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ICD-10 Transition Updates

The Centers for Medicare & Medicaid Services (CMS) announced on July 6, 2015, that it would work with the American Medical Association (AMA) to help physicians and health care providers make a smoother transition to ICD-10, which begins October 1, 2015. CMS updated guidance will allow for flexibility in the claims auditing and quality reporting process in order to aid health care providers as they gain experience switching from ICD-9 to ICD-10 code set.

The International Classification of Diseases, or ICD, is used to standardize codes for medical conditions and procedures.These medical codes, used for diagnosis and billing, have not been updated in more than 35 years and contain outdated, obsolete terms.The ICD-10 code will expand the code set from a five (5) to a seven (7) alphanumeric digit combination. The code set is increasing from about 13,000 in ICD-9 to about 68,000 in ICD-10.The use of ICD-10 should advance public health research and emergency response, as well as support innovative payment models that drive quality of care.

CMS confirms they will make four (4) specific and crucial changes to the ICD-10 transition period so physicians and health care providers can provide high quality care without jeopardizing beneficiary livelihood. These changes address:

  • Claim denials – Within the first year following ICD-10 implementation, Medicare claims will not be denied payment nor audited based on the specificity of the diagnosis codes, as long as they are from the appropriate family of ICD-10 codes.This transition period will give physicians and health care providers time to get up to speed on the more complicated code set.
  • Quality reporting penalties – Similarly, CMS will not penalize physicians during primary source verification or auditing for the Physician Quality Reporting System, the Value-Based payment modifier, or Meaningful Use based on the specificity of diagnosis codes as long as they use a code from the correct family of ICD-10 codes. Furthermore, penalties will not be applied if CMS experiences difficulties calculating quality scores for these programs as a result of ICD-10 implementation.
  • Payment disruptions – CMS will authorize advance payments to physicians if Medicare contractors cannot process claims due to ICD-10-based hiccups. An advance payment is a conditional partial payment, which requires repayment, and may be issued when CMS conditions are met.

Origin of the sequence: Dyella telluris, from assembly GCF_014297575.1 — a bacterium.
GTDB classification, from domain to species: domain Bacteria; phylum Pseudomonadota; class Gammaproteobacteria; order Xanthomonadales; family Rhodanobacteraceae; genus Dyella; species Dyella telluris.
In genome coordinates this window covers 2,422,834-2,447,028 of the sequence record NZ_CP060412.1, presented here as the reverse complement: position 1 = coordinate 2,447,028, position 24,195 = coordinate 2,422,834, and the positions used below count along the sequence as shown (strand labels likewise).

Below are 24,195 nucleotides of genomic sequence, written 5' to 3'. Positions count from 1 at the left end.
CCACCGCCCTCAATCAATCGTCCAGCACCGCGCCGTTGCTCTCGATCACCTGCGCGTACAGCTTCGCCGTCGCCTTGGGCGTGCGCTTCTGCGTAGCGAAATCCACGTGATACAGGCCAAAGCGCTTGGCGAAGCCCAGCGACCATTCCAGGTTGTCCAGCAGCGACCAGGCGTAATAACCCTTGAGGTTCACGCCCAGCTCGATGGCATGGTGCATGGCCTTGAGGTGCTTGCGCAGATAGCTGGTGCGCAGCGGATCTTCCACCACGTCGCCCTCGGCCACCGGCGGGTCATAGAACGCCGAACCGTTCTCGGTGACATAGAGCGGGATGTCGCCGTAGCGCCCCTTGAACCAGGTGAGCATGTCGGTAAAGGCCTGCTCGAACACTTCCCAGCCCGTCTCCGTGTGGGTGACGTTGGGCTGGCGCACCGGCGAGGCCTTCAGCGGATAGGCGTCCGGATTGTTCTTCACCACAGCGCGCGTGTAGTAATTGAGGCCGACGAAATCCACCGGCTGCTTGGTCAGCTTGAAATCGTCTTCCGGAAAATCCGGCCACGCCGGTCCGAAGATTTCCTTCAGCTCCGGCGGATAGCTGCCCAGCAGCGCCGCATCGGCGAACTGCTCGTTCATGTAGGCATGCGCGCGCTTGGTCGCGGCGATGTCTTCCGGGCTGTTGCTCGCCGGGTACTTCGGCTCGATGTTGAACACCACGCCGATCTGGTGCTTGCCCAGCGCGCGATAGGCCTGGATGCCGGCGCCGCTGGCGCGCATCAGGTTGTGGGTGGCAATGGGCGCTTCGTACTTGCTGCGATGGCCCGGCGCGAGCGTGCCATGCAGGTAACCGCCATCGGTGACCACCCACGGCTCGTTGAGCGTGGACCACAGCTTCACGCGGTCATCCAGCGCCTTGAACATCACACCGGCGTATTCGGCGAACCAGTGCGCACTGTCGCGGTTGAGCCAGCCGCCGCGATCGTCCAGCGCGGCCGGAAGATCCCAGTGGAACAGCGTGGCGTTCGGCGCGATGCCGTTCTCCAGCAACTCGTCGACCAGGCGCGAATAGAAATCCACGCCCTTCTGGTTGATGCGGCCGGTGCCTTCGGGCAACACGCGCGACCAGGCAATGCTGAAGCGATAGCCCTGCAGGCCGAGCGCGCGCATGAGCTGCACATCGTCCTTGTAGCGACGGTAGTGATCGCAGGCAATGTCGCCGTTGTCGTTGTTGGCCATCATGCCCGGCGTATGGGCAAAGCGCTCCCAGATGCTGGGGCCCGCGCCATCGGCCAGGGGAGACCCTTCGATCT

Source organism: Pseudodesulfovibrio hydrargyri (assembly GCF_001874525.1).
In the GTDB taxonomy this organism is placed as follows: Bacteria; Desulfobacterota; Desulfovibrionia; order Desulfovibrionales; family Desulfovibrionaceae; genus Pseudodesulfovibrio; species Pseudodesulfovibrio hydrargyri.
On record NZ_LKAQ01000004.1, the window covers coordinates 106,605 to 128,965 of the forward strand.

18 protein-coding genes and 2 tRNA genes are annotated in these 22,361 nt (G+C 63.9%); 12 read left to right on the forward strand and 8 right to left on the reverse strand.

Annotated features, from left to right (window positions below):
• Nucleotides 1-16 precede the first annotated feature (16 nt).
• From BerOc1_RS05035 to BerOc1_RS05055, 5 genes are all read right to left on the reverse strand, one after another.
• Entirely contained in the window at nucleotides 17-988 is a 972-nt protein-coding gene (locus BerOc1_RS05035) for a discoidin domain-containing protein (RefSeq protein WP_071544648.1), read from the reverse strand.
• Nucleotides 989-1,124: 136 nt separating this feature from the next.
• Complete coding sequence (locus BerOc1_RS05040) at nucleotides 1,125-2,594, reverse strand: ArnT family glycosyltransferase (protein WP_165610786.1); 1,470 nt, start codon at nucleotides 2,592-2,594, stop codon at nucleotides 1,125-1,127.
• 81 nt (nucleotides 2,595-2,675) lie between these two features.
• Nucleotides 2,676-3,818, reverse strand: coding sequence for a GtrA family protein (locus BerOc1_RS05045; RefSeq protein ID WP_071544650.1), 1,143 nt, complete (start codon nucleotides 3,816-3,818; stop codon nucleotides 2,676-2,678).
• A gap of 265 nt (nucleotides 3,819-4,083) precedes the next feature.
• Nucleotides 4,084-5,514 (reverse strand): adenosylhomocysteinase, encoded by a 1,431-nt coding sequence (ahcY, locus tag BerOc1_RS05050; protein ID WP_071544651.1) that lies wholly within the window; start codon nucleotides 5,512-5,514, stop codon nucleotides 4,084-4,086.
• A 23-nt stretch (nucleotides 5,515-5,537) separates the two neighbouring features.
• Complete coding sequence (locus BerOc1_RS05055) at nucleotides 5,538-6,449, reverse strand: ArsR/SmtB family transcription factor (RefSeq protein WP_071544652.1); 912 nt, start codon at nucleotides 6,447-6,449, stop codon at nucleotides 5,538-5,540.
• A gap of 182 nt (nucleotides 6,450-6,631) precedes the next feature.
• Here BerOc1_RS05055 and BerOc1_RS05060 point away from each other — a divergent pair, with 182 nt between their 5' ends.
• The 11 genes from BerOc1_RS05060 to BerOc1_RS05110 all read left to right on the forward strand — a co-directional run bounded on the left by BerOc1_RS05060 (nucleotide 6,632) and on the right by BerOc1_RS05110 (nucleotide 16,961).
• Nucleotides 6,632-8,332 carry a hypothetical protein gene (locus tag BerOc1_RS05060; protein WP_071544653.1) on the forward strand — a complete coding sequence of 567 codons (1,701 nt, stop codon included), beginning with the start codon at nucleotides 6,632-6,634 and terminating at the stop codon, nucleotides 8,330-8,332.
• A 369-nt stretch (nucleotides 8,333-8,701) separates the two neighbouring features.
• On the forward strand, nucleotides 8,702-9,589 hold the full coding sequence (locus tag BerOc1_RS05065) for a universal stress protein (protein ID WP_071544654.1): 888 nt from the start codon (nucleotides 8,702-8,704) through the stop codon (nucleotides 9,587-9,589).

• Navigating transition problems – CMS has said it will establish a communication center to monitor issues and resolve them as quickly as possible. Also, at the request of the AMA, CMS will name an “ICD-10 ombudsman” devoted to triaging physician and provider issues.

These new provisions demonstrate the need for a transition period to avoid financial disruptions during this time of tremendous change. These significant improvements for the approaching ICD-10 roll-out will provide a grace period for any mistakes and will help with stability of process and quality of care.

Marc Ryan

Marc S. Ryan serves as MedHOK’s Chief Strategy and Compliance Officer. During his career, Marc has served a number of health plans in executive-level regulatory, compliance, business development, and operations roles. He has launched and operated plans with Medicare, Medicaid, Commercial and Exchange lines of business. Marc was the Secretary of Policy and Management and State Budget Director of Connecticut, where he oversaw all aspects of state budgeting and management. In this role, Marc created the state’s Medicaid and SCHIP managed care programs and oversaw its state employee and retiree health plans. He also created the state’s long-term care continuum program. Marc was nominated by then HHS Secretary Tommy Thompson to serve on a panel of state program experts to advise CMS on aspects of Medicare Part D implementation. He also was nominated by Florida’s Medicaid Secretary to serve on the state’s Medicaid Reform advisory panel.

Marc graduated cum laude from the Edmund A. Walsh School of Foreign Service at Georgetown University with a Bachelor of Science in Foreign Service. He received a Master of Public Administration, specializing in local government management and managed healthcare, from the University of New Haven. He was inducted into Sigma Beta Delta, a national honor society for business, management, and administration.

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